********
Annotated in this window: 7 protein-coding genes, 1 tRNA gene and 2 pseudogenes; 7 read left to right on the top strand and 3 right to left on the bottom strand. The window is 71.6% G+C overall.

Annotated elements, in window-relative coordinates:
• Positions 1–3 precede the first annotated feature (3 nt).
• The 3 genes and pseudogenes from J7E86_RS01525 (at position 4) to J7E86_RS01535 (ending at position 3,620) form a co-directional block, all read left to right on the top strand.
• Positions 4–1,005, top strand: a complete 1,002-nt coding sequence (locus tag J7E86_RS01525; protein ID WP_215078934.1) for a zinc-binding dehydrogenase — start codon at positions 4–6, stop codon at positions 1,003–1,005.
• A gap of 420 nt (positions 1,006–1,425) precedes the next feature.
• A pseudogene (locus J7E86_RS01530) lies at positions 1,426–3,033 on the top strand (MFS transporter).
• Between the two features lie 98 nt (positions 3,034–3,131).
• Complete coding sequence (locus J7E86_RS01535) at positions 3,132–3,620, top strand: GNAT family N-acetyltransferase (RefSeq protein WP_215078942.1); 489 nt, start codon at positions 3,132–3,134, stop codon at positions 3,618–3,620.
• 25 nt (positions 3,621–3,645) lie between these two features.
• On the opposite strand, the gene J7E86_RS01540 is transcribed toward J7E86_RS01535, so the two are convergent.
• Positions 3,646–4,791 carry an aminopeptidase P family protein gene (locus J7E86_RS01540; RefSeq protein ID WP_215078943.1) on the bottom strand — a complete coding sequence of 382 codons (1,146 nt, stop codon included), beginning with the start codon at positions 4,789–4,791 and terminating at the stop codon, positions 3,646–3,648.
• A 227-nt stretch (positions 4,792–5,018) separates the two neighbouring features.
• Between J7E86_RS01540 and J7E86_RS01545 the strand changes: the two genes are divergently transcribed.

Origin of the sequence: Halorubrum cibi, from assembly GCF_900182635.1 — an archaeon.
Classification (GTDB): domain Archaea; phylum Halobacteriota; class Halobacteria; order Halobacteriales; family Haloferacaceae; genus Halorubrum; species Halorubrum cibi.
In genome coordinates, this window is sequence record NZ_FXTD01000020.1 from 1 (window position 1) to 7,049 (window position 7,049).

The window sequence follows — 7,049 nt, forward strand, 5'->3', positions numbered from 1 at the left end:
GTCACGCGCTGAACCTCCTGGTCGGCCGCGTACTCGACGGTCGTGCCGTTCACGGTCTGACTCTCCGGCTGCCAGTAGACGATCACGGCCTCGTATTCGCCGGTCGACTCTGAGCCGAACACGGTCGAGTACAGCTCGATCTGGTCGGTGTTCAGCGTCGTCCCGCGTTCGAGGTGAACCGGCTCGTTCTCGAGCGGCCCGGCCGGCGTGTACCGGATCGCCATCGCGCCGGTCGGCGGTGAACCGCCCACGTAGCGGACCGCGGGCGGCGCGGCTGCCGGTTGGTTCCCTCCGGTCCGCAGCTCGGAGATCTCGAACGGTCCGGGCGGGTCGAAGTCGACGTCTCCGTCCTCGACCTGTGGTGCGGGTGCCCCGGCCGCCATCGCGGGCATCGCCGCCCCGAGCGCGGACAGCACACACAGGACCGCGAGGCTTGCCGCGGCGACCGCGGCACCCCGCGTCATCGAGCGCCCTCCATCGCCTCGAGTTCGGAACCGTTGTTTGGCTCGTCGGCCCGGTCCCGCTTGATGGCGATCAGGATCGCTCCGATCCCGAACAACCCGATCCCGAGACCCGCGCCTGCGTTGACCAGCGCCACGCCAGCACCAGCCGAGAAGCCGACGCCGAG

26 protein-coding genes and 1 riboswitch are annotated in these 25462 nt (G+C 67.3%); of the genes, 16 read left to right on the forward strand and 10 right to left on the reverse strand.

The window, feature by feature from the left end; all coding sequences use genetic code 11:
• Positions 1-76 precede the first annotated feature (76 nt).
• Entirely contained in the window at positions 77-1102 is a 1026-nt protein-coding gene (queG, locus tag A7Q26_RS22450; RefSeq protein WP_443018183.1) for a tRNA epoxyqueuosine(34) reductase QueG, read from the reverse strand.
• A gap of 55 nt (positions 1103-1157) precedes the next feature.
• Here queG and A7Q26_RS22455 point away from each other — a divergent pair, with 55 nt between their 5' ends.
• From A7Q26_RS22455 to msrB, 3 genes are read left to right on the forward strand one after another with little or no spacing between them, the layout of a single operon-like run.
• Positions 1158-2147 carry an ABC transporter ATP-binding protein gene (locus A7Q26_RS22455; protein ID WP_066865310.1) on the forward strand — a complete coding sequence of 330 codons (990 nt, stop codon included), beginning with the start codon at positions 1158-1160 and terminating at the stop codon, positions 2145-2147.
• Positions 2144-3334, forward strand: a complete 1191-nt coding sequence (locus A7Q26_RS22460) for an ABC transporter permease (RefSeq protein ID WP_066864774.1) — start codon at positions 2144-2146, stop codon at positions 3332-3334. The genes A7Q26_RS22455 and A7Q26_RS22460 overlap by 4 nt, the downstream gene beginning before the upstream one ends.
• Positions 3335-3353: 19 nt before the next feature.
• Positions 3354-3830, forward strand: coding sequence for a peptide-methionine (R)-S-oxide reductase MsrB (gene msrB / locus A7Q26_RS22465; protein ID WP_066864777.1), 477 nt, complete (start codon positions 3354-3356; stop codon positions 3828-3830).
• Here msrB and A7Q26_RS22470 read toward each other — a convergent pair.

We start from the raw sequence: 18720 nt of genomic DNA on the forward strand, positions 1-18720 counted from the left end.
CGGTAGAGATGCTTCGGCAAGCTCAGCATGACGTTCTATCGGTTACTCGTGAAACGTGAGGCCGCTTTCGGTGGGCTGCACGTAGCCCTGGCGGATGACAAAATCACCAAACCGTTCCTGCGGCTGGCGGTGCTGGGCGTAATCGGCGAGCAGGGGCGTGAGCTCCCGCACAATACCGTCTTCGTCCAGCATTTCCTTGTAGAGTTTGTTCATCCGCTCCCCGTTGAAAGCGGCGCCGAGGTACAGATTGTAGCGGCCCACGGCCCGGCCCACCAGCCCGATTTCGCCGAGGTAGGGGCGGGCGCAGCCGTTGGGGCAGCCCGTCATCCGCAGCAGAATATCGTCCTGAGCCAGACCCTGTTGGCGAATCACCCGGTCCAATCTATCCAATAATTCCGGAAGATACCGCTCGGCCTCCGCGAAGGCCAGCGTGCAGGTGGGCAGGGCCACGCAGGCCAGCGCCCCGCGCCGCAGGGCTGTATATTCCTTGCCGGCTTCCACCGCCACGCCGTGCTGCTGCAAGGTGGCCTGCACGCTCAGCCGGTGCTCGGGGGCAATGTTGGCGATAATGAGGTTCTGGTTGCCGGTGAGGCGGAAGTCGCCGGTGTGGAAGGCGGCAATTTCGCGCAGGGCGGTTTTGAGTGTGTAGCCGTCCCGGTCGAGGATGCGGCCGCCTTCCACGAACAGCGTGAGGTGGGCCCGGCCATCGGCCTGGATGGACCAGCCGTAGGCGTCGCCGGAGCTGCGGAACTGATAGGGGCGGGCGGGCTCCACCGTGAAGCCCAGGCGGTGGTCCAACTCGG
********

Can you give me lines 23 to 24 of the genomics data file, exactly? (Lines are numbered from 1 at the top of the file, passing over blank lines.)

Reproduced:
• Entirely contained in the window at positions 77-1102 is a 1026-nt protein-coding gene (queG, locus tag A7Q26_RS22450; RefSeq protein WP_443018183.1) for a tRNA epoxyqueuosine(34) reductase QueG, read from the reverse strand.
• A gap of 55 nt (positions 1103-1157) precedes the next feature.